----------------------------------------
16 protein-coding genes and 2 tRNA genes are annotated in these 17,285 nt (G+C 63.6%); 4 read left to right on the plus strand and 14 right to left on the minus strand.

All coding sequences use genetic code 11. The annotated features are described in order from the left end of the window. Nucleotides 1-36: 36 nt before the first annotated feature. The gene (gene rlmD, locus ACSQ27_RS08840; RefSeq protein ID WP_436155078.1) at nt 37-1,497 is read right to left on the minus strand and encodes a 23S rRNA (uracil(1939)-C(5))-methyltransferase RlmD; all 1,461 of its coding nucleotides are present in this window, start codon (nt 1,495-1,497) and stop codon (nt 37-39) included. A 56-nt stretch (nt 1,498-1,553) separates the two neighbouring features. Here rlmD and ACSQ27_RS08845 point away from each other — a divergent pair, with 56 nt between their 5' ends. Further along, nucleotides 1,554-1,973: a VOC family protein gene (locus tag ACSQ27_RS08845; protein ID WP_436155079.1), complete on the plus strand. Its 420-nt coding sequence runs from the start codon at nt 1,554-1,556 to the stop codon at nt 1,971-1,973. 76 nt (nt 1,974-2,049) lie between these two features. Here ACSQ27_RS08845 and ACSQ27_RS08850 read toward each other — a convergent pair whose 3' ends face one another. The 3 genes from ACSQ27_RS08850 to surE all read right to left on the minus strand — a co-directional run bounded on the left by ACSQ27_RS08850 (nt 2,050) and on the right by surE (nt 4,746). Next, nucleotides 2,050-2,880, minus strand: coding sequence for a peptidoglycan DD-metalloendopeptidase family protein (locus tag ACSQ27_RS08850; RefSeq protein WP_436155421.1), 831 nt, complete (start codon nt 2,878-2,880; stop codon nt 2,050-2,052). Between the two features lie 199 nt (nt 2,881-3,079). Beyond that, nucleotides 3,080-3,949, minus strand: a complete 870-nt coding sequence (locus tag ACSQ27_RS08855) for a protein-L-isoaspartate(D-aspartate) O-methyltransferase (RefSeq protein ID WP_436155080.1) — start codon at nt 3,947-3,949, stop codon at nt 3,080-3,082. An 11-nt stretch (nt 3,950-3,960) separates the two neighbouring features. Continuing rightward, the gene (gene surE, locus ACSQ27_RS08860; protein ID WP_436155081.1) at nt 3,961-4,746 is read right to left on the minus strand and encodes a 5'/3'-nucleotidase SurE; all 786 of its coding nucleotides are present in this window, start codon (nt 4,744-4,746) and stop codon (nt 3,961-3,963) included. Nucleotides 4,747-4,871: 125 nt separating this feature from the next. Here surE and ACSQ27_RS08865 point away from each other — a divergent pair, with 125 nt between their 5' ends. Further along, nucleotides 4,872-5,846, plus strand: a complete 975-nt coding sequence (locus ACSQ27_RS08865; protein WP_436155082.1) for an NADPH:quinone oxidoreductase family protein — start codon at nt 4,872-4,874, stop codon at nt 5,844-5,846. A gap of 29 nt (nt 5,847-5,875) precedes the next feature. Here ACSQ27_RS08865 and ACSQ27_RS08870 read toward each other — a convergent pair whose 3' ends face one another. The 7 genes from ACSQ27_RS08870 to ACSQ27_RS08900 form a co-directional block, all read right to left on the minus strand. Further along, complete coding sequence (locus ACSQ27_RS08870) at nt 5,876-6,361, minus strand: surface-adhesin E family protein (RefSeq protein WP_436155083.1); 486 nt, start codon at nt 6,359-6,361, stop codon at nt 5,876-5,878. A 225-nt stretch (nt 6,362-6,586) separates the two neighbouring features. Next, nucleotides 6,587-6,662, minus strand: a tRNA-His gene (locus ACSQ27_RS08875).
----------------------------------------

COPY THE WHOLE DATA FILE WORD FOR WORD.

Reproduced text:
16 protein-coding genes and 2 tRNA genes are annotated in these 17,285 nt (G+C 63.6%); 4 read left to right on the plus strand and 14 right to left on the minus strand.

All coding sequences use genetic code 11. The annotated features are described in order from the left end of the window. Nucleotides 1-36: 36 nt before the first annotated feature. The gene (gene rlmD, locus ACSQ27_RS08840; RefSeq protein ID WP_436155078.1) at nt 37-1,497 is read right to left on the minus strand and encodes a 23S rRNA (uracil(1939)-C(5))-methyltransferase RlmD; all 1,461 of its coding nucleotides are present in this window, start codon (nt 1,495-1,497) and stop codon (nt 37-39) included. A 56-nt stretch (nt 1,498-1,553) separates the two neighbouring features. Here rlmD and ACSQ27_RS08845 point away from each other — a divergent pair, with 56 nt between their 5' ends. Further along, nucleotides 1,554-1,973: a VOC family protein gene (locus tag ACSQ27_RS08845; protein ID WP_436155079.1), complete on the plus strand. Its 420-nt coding sequence runs from the start codon at nt 1,554-1,556 to the stop codon at nt 1,971-1,973. 76 nt (nt 1,974-2,049) lie between these two features. Here ACSQ27_RS08845 and ACSQ27_RS08850 read toward each other — a convergent pair whose 3' ends face one another. The 3 genes from ACSQ27_RS08850 to surE all read right to left on the minus strand — a co-directional run bounded on the left by ACSQ27_RS08850 (nt 2,050) and on the right by surE (nt 4,746). Next, nucleotides 2,050-2,880, minus strand: coding sequence for a peptidoglycan DD-metalloendopeptidase family protein (locus tag ACSQ27_RS08850; RefSeq protein WP_436155421.1), 831 nt, complete (start codon nt 2,878-2,880; stop codon nt 2,050-2,052). Between the two features lie 199 nt (nt 2,881-3,079). Beyond that, nucleotides 3,080-3,949, minus strand: a complete 870-nt coding sequence (locus tag ACSQ27_RS08855) for a protein-L-isoaspartate(D-aspartate) O-methyltransferase (RefSeq protein ID WP_436155080.1) — start codon at nt 3,947-3,949, stop codon at nt 3,080-3,082. An 11-nt stretch (nt 3,950-3,960) separates the two neighbouring features. Continuing rightward, the gene (gene surE, locus ACSQ27_RS08860; protein ID WP_436155081.1) at nt 3,961-4,746 is read right to left on the minus strand and encodes a 5'/3'-nucleotidase SurE; all 786 of its coding nucleotides are present in this window, start codon (nt 4,744-4,746) and stop codon (nt 3,961-3,963) included. Nucleotides 4,747-4,871: 125 nt separating this feature from the next. Here surE and ACSQ27_RS08865 point away from each other — a divergent pair, with 125 nt between their 5' ends. Further along, nucleotides 4,872-5,846, plus strand: a complete 975-nt coding sequence (locus ACSQ27_RS08865; protein WP_436155082.1) for an NADPH:quinone oxidoreductase family protein — start codon at nt 4,872-4,874, stop codon at nt 5,844-5,846. A gap of 29 nt (nt 5,847-5,875) precedes the next feature. Here ACSQ27_RS08865 and ACSQ27_RS08870 read toward each other — a convergent pair whose 3' ends face one another. The 7 genes from ACSQ27_RS08870 to ACSQ27_RS08900 form a co-directional block, all read right to left on the minus strand. Further along, complete coding sequence (locus ACSQ27_RS08870) at nt 5,876-6,361, minus strand: surface-adhesin E family protein (RefSeq protein WP_436155083.1); 486 nt, start codon at nt 6,359-6,361, stop codon at nt 5,876-5,878. A 225-nt stretch (nt 6,362-6,586) separates the two neighbouring features. Next, nucleotides 6,587-6,662, minus strand: a tRNA-His gene (locus ACSQ27_RS08875).